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PASSINGS: Bill Monroe, John Strauss

Bill Monroe

Host of NBC's 'Meet the Press'

Bill Monroe, 90, who hosted the long-running Washington political television show "Meet the Press" for nearly a decade, died Thursday at a Washington-area

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nursing

home.

Monroe was the NBC show's fourth moderator, from 1975 to 1984, and interviewed prominent political figures ranging from

President Carter

to Secretary of State

Henry Kissinger

.

Tim Russert

, the best-known host of "Meet the Press," assumed the host's chair in 1991 after a series of short stints by others after Monroe's departure.

Monroe's daughter, Lee Monroe, said her father had taken a fall in December that put him in a nursing home and he had not been well since.

Bill Monroe was born in New Orleans on July 17, 1920. He graduated from Tulane University, served in

World War II

and later began

at the New Orleans' NBC affiliate, WDSU.

In 1961, he moved to Washington, where he became NBC's bureau chief. He worked on the

"Today Show,"

winning a Peabody Award in 1972, and succeeded Lawrence Spivak as host of "Meet the Press" in 1975.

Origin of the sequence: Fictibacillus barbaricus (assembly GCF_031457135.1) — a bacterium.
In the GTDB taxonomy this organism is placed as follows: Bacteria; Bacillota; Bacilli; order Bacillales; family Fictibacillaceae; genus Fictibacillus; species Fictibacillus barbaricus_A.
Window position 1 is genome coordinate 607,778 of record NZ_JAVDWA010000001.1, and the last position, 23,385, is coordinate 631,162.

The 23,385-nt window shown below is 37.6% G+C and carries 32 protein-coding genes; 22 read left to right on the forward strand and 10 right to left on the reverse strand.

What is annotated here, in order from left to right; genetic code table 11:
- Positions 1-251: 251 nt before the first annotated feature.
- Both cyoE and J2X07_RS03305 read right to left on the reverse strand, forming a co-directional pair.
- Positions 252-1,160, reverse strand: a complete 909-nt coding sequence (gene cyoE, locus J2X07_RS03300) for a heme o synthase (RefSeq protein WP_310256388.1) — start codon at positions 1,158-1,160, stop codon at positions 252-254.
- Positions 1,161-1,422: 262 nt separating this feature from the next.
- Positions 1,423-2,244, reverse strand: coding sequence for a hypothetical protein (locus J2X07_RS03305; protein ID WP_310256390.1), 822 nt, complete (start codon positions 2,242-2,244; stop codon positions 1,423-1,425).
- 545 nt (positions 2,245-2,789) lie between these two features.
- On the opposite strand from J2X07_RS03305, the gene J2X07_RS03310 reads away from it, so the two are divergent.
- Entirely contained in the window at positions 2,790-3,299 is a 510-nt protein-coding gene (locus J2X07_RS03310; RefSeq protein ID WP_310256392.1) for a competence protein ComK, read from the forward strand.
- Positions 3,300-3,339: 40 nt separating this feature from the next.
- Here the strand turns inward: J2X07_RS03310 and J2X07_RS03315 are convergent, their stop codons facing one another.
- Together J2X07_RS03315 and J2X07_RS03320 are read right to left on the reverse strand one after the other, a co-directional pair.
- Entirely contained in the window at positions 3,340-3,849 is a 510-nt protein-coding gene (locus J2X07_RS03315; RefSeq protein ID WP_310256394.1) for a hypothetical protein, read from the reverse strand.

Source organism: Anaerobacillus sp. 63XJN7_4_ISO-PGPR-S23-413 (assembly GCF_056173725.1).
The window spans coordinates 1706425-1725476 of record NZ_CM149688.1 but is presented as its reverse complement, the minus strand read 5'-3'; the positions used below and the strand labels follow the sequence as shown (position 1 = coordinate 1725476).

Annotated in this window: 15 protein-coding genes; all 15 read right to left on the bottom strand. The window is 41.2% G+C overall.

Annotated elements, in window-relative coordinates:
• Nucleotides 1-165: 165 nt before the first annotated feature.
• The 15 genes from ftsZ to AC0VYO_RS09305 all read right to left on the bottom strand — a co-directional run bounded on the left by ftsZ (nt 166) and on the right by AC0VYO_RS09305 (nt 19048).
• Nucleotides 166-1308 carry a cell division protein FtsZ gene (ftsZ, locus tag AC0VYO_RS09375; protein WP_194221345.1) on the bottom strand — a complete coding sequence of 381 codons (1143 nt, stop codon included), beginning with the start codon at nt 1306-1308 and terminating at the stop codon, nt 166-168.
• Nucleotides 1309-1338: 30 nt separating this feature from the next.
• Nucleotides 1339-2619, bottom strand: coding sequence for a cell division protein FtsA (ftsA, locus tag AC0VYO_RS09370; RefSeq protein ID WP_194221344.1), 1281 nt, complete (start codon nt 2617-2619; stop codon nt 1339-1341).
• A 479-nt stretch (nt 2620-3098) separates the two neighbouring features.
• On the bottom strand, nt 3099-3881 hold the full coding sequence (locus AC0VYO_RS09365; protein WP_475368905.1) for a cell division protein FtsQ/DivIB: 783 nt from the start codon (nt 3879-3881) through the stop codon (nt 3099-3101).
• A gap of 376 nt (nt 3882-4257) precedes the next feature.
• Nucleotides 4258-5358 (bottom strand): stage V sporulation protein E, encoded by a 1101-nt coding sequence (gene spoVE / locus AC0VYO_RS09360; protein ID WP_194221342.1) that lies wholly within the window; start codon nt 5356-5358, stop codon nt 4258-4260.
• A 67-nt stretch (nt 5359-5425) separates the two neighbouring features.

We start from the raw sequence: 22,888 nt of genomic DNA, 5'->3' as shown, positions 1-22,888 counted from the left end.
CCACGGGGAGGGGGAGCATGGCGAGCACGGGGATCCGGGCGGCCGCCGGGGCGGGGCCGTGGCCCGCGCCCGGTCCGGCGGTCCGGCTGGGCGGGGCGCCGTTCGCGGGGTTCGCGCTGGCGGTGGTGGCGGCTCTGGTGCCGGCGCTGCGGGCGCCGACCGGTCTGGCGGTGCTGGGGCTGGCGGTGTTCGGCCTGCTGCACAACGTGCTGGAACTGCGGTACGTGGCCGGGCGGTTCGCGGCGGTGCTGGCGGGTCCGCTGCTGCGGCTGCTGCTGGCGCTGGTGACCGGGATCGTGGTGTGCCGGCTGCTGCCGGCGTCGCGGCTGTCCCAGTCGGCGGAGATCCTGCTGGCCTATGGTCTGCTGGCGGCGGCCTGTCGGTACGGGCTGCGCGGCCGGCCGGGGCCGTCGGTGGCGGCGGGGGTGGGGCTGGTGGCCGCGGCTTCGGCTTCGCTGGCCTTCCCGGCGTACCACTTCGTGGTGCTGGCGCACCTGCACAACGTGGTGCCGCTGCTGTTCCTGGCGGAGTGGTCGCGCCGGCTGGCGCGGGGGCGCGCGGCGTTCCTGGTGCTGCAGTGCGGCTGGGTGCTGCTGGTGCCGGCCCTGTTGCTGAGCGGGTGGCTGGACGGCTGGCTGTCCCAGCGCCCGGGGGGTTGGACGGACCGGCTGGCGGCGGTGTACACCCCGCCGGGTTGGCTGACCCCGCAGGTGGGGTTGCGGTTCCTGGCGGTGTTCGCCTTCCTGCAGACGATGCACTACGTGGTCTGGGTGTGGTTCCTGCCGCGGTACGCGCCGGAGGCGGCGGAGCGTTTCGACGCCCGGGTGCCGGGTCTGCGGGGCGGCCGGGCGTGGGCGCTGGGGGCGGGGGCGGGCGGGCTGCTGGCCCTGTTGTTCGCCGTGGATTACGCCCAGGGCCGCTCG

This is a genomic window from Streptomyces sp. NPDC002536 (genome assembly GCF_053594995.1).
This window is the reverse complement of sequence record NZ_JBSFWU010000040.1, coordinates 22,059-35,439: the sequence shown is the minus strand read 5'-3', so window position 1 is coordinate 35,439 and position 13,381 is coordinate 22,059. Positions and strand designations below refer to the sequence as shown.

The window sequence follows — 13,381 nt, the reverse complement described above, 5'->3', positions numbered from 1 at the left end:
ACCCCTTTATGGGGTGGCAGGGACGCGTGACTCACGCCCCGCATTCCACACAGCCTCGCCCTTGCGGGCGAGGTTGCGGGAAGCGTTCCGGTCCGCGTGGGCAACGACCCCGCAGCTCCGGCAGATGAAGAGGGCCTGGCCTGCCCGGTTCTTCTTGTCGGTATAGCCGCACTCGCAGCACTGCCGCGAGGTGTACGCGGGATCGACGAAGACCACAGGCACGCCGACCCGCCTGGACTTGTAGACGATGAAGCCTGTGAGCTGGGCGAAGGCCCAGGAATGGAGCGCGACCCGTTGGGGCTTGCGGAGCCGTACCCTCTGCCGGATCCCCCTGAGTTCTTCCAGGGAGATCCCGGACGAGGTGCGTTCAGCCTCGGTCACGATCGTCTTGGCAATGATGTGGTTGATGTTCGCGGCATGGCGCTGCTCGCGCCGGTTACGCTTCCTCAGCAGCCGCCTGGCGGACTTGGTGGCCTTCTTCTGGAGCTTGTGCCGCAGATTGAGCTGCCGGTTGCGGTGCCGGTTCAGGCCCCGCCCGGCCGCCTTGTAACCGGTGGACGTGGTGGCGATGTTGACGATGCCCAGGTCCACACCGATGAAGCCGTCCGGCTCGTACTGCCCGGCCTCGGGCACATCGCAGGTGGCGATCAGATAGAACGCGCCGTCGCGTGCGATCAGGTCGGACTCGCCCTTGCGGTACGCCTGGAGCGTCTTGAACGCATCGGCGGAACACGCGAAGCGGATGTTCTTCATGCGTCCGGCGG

John Strauss

Composer won an Emmy and Grammy

John Strauss, 90, a film and television composer and music editor/supervisor who composed

the theme for the

1960s sitcom "Car 54, Where Are You?"

and won a Grammy Award in 1984 as the producer of the "Amadeus" soundtrack album, died Monday

at a nursing home in West Los Angeles

after a long battle with Parkinson's disease.

During his nearly five-decade career, Strauss

shared an Emmy Award for sound editing on the 1977 TV movie "The Amazing

Howard Hughes

."

Strauss, who once was married to actress

Charlotte Rae

,

wrote the theme song for 1950s sitcom "The

Phil Silvers

Show" and scored

the 1976 Elaine May film "Mikey and Nicky." On "Amadeus," he was the music coordinator and is briefly seen on screen as a conductor.

As a sound editor or sound effects editor, his credits include

Woody Allen

's "Take the Money and Run," "Bananas" and "Everything You Always

Wanted

to Know About Sex (But Were Afraid to Ask)".

Strauss was born in New York City on

April 28, 1920, and served in the Army in France and North Africa during World War II.

After the war, he

studied at the Yale School of Music.

He taught briefly at New

York's

High School of Performing Arts

and composed two ballets for the

Joffrey Ballet

.

His

opera

"The Accused" was performed by Patricia Neway and televised on "NBC Opera Theatre."

Los Angeles Times staff and wire reports
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